SkyRyse image helicopter gripper firms article

Credit: SkyRyse

Moving from the ground to the air, there were two interesting developments in the aerial vehicle space. SkyRyse announced the launch of its “technology-enabled air mobility company”, along with $25 million in seed round and Series A funding. The company’s goal is to “deliver fast, safe and affordable air transportation that is unbound by today’s transportation infrastructure.” The company develops an advanced pilot assist system that combines AI, a flight perception suite, and decision-making algorithms that work with any FAA-approved vertical takeoff and landing (VTOL) aircraft.

The company plans to begin operations in January 2019 in Tracy, Calif., where it will provide support to the city’s emergency response units, including law enforcement, search and rescue missions, and firefighters, it said in a press statement. The SkyRyse Emergency Response service will be made available to state and local governments to get first responders to emergency scenes in minutes regardless of their location.

“Because the stakes are highest in emergency response situations when minutes can mean the difference between life and death, we’re launching SkyRyse Emergency Response to support governments and municipalities first,” said Mark Groden, CEO and co-founder of SkyRyse. The company said it would also explore other options for people to get around cities in the future.

Another municipality is investigating how to utilize aerial vehicles for traffic-related situations. The city of Wilson, N.C., has been utilizing a $10,000 grant from US Ignite to send out drones to capture video footage of accident scenes. A live-streaming app would allow subject matter experts to collaborate without having to get together on scene, thanks to the footage provided by the drone. The project is currently being field-tested, with full deployment expected by early 2019.

Supply chain robotics space remains hot

Vecna Robotics autonomous mobile robots

The Vecna Robotocs RL3600 pallet truck works with humans in a warehouse. Credit: Vecna Robotics

Vecna Robotics this week filed an SEC Form D that indicated a $13.5 million equity sale. Xconomy reported that one of the board directors listed on the SEC form is Nick Solaro, a partner at Drive Capital. Robotics Business Review reached out to the company for comment on the investment, but Vecna has not responded. The company, an RBR50 2018 winner, has been around for 20 years, developing mobile robots for the supply chain and warehousing markets. Logistics robots have seen a lot of investment in recent years, including investments for Locus Robotics, 6 River Systems, Fetch Robotics, and others.

Another RBR50 company, GreyOrange, this week announced it would expand in the U.S., creating a new U.S. headquarters in Atlanta and developing a research and development center in Boston.

Construction robots maker Dusty Robotics also recently raised $2.2 million in seed funding for development of its construction automation technology.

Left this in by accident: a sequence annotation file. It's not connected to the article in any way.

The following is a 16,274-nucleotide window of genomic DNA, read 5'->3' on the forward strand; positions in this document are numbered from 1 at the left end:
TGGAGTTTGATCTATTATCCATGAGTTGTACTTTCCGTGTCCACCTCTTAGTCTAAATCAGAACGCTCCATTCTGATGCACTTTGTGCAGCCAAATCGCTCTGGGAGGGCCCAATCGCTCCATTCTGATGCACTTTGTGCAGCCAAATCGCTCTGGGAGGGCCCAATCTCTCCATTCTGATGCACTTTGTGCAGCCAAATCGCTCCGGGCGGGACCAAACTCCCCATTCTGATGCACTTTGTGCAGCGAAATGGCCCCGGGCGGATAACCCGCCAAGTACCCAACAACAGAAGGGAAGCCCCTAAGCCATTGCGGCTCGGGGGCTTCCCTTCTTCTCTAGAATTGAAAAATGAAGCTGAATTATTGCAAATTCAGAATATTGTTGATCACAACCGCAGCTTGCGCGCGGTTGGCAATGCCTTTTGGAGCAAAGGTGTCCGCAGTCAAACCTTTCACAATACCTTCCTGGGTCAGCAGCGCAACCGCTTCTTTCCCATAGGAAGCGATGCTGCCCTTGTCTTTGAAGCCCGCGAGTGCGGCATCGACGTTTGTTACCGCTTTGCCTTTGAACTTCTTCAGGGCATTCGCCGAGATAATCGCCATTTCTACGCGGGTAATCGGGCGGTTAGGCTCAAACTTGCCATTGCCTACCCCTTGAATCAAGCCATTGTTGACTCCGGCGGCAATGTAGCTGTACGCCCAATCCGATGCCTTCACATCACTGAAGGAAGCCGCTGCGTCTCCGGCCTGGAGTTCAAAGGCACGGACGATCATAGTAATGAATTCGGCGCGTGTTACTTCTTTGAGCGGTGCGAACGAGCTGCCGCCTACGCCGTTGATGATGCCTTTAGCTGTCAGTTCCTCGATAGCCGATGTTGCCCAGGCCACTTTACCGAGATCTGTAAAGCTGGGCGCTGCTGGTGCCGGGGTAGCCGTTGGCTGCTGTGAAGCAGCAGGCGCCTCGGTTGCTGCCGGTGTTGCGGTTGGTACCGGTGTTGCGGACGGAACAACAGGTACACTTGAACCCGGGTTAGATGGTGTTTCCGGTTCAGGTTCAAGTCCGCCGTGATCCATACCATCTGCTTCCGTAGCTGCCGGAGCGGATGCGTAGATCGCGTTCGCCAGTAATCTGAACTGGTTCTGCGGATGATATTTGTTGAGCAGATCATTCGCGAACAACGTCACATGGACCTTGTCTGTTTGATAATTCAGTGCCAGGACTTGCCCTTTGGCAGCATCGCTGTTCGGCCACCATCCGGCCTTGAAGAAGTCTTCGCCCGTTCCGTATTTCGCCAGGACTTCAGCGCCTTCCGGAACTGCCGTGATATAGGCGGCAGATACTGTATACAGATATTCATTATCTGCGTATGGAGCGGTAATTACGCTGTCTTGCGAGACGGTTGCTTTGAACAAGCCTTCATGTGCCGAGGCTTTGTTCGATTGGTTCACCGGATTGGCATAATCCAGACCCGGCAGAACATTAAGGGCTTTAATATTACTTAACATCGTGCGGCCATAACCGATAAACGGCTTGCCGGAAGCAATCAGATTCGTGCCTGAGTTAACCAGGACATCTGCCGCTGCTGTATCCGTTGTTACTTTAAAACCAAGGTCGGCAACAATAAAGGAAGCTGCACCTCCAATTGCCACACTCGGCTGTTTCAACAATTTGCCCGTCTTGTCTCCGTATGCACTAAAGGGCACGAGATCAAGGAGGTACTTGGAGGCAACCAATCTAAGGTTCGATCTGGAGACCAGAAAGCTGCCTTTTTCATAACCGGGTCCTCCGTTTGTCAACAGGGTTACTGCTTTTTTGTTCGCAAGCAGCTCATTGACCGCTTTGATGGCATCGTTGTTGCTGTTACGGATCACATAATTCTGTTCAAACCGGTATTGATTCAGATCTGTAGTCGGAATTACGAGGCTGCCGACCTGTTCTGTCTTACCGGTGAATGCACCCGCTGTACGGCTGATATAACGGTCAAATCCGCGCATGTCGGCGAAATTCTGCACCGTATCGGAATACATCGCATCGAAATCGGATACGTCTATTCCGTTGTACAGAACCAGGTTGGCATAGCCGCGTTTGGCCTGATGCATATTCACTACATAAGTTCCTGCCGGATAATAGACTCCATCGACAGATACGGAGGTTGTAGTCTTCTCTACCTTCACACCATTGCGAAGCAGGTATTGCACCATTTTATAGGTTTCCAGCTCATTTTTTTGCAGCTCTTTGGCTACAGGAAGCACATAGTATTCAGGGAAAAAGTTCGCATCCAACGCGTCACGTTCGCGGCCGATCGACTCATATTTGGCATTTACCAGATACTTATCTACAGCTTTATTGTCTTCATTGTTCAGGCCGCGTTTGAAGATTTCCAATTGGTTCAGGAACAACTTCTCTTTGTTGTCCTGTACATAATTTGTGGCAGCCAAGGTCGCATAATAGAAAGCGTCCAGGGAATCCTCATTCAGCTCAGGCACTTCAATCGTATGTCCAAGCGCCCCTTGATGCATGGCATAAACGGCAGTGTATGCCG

AR funding and consumer space heats up

There’s nothing like an Apple investment to spur a whole bunch of rumors and generate heat for a market segment, so it looks like AR and/or VR is about to get hot again. Apple confirmed this week it purchased Colorado-based Akonia Holographics, a startup that develops specialized lenses used in augmented reality headsets. This, of course, leads to lots of media articles speculating that Apple would soon be developing its own AR headset. We won’t add to the speculation, other than mentioning that we’d run out immediately and purchase one (just kidding!).

In other AR investments, China Walden Venture Investments joined other investors in a $12 million funding round for Avegant, which is developing display technologies for AR headsets.

Robotics kit maker MakeBlock also is set to expand its operations, following a $44 million Series C investment.

Artificial intelligence investments vary

It wouldn’t be a weekly investments wrapup without some funding in the AI space, and this week is no different:

Foxconn among investors in new Wisconsin venture fund

Things are getting hot in Wisconsin – not only did the Green Bay Packers sign QB Aaron Rodgers to a long-term deal, a new $100 million venture fund was created to help develop technology startups in the state. The Wisconn Valley Venture Fund is a new partnership between Aurora Health, Foxconn Technology Group, Johnson Controls, and Northwestern Mutual. The early-stage venture fund will invest in companies providing “transformative and interdisciplinary innovations in health care, technology, manufacturing, and financial services.” Each of the four companies have contributed $25 million to the fund.

Nothing else to wrap up this week – see you next week!

The post Robot Investments Weekly: Gripper Firms Grab Funding, Make Deals appeared first on Robotics Business Review.